Rodriguez grew up in New Jersey, the son of Cuban immigrants. As a student he was particularly taken with graphic design—“how planes and materials come together to make a third thing.” His first job out of school was for Donna Karan and Louis Dell’Olio at Anne Klein, a time he describes as utopian. “They just hired all kinds of artists to come together and create,” he says. He designed coats, swimwear, and furs, and eventually moved to Calvin Klein, a fairly obvious fit aesthetically. There, he met Carolyn Bessette, and then came That Dress, and almost immediately he was offered production assistance from the Italian fashion company Aeffe. He leapt. “It was a different time,” he says, “there weren’t 100 new brands a year, and I had this opportunity to eliminate production issues.” But he was still his own backer, and so he signed a deal to design for the Spanish leather-goods company Loewe, owned by LVMH, which meant lots of time moving between New York, Paris, and Madrid. “I was living out of a suitcase for six years. I was very young, and I was very lonely. I was on my own, I was depressed. It sounds glamorous from the outside, but when you’re really in it, it’s like, who wants to live like that?” During a trip through New York, he’d sat down with Bessette and told her how horrible he was feeling, that he couldn’t maintain friendships with his life as it was. Shortly after that conversation, she died. “I needed to come home,” he says.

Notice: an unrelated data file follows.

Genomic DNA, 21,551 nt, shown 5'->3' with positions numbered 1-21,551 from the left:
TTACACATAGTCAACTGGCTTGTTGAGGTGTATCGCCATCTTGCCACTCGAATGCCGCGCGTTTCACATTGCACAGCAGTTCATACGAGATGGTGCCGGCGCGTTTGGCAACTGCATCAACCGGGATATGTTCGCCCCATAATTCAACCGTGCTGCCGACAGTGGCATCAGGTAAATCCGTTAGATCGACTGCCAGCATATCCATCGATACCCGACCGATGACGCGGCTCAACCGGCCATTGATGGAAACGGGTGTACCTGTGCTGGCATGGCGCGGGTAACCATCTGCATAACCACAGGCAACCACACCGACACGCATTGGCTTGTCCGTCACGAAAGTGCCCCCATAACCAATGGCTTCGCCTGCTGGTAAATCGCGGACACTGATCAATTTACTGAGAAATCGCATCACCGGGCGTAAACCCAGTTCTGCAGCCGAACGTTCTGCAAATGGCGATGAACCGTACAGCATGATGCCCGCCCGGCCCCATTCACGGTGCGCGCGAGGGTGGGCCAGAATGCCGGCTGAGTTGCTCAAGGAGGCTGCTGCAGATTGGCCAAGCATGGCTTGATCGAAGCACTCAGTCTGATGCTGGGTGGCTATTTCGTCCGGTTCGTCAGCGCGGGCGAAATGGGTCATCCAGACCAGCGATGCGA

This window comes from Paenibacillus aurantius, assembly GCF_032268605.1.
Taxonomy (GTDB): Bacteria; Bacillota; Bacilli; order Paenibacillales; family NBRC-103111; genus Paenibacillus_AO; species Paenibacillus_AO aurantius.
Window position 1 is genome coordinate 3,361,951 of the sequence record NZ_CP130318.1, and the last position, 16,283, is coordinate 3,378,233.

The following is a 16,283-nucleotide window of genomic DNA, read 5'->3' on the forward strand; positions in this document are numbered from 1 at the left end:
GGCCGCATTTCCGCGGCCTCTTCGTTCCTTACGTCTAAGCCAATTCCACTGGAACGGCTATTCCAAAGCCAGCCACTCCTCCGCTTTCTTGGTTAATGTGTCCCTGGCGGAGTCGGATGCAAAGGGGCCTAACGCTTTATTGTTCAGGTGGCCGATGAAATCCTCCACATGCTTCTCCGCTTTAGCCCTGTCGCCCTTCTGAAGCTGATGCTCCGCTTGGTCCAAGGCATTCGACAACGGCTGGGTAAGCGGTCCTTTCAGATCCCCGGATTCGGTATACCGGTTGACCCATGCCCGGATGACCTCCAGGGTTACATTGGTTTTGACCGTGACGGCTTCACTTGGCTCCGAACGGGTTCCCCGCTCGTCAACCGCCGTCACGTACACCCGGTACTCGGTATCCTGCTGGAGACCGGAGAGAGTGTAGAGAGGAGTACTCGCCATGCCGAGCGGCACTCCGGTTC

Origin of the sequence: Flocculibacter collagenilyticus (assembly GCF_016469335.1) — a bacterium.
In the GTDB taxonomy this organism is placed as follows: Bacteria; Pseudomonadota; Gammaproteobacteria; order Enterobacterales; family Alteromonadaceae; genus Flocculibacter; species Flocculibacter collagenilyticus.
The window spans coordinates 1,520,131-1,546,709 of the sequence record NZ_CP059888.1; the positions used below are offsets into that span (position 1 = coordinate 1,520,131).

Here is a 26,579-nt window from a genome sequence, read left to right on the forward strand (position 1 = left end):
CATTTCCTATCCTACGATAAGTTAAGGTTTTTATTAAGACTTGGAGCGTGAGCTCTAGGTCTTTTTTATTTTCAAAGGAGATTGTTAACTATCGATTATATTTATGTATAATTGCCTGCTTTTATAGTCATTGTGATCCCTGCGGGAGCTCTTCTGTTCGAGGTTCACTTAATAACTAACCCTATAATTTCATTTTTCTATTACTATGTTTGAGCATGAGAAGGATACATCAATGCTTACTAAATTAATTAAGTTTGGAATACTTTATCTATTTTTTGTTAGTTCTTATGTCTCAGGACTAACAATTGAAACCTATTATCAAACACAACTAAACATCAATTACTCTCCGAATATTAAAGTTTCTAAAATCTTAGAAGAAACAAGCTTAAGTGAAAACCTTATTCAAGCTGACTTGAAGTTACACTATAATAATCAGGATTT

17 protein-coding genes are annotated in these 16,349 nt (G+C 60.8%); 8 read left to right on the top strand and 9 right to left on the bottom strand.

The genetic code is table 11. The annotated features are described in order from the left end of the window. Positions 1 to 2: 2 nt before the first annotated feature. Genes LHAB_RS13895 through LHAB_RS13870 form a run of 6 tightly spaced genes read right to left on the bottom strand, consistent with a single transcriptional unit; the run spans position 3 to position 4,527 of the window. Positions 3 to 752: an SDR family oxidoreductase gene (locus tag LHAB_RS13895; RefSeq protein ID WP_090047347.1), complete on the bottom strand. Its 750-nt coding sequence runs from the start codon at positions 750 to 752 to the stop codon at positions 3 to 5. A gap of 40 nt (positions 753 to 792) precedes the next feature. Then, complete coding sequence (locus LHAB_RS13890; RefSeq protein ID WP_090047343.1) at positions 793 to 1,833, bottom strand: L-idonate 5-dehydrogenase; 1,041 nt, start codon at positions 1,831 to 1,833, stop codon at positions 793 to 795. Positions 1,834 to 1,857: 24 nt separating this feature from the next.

He left Loewe in 2001, came back to New York, and continued his relationship with Aeffe. In 2007, after several years of fitful discussions, he made a deal with Liz Claiborne. It was like a marriage out of Henry James: The big brand (worth about $4 billion) wanted Rodriguez’s design credibility, and Rodriguez wanted financial stability. “I saw it as an opportunity,” he says. But the reality was culture shock. Neither side was happy; the poles were ultimately too far apart. After a year and a half, the deal ended. Rodriguez took a lot of the money he’d been paid to join Claiborne and used it to buy back the right to use his own name.
He thought perhaps he’d run the company himself. He’d had a great deal of success with a fragrance license signed in 2001 (it’s called For Her, smells like musk, and comes in pale-pink or black bottles with his name in simple type), and, with that revenue, tried to keep things going.
But he longed for what he calls his “own Robert Duffy.” (Duffy is Marc Jacobs’s longtime business partner.) He was introduced to Bob Wichser, a legendary Seventh Avenue “fixer.” He came on as a consultant for several months, and then essentially became the CEO for roughly a year. He left to take over John Varvatos, but quickly came back.